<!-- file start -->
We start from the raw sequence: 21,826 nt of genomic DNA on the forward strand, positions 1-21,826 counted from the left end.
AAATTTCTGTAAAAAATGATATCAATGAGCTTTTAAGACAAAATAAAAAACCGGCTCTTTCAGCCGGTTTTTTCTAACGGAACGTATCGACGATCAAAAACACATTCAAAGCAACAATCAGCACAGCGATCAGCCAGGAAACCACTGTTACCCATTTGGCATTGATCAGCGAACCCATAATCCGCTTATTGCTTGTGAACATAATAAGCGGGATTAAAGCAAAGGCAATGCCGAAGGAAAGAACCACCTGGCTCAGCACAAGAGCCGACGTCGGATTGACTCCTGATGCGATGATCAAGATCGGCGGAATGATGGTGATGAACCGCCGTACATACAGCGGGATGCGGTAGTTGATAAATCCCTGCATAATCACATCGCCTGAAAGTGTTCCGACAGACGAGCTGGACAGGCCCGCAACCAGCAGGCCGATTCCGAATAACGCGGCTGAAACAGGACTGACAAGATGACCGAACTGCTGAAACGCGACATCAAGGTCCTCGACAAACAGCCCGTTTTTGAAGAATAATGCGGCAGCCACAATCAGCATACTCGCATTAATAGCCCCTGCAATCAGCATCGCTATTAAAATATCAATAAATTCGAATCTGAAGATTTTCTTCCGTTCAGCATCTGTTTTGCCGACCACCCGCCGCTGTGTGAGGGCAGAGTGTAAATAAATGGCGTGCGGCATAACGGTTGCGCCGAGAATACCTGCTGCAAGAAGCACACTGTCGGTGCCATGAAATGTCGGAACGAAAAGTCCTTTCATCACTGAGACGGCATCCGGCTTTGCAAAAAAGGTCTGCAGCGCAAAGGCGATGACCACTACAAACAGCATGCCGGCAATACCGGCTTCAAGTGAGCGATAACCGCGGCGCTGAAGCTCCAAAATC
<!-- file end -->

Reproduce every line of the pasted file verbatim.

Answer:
We start from the raw sequence: 21,826 nt of genomic DNA on the forward strand, positions 1-21,826 counted from the left end.
AAATTTCTGTAAAAAATGATATCAATGAGCTTTTAAGACAAAATAAAAAACCGGCTCTTTCAGCCGGTTTTTTCTAACGGAACGTATCGACGATCAAAAACACATTCAAAGCAACAATCAGCACAGCGATCAGCCAGGAAACCACTGTTACCCATTTGGCATTGATCAGCGAACCCATAATCCGCTTATTGCTTGTGAACATAATAAGCGGGATTAAAGCAAAGGCAATGCCGAAGGAAAGAACCACCTGGCTCAGCACAAGAGCCGACGTCGGATTGACTCCTGATGCGATGATCAAGATCGGCGGAATGATGGTGATGAACCGCCGTACATACAGCGGGATGCGGTAGTTGATAAATCCCTGCATAATCACATCGCCTGAAAGTGTTCCGACAGACGAGCTGGACAGGCCCGCAACCAGCAGGCCGATTCCGAATAACGCGGCTGAAACAGGACTGACAAGATGACCGAACTGCTGAAACGCGACATCAAGGTCCTCGACAAACAGCCCGTTTTTGAAGAATAATGCGGCAGCCACAATCAGCATACTCGCATTAATAGCCCCTGCAATCAGCATCGCTATTAAAATATCAATAAATTCGAATCTGAAGATTTTCTTCCGTTCAGCATCTGTTTTGCCGACCACCCGCCGCTGTGTGAGGGCAGAGTGTAAATAAATGGCGTGCGGCATAACGGTTGCGCCGAGAATACCTGCTGCAAGAAGCACACTGTCGGTGCCATGAAATGTCGGAACGAAAAGTCCTTTCATCACTGAGACGGCATCCGGCTTTGCAAAAAAGGTCTGCAGCGCAAAGGCGATGACCACTACAAACAGCATGCCGGCAATACCGGCTTCAAGTGAGCGATAACCGCGGCGCTGAAGCTCCAAAATC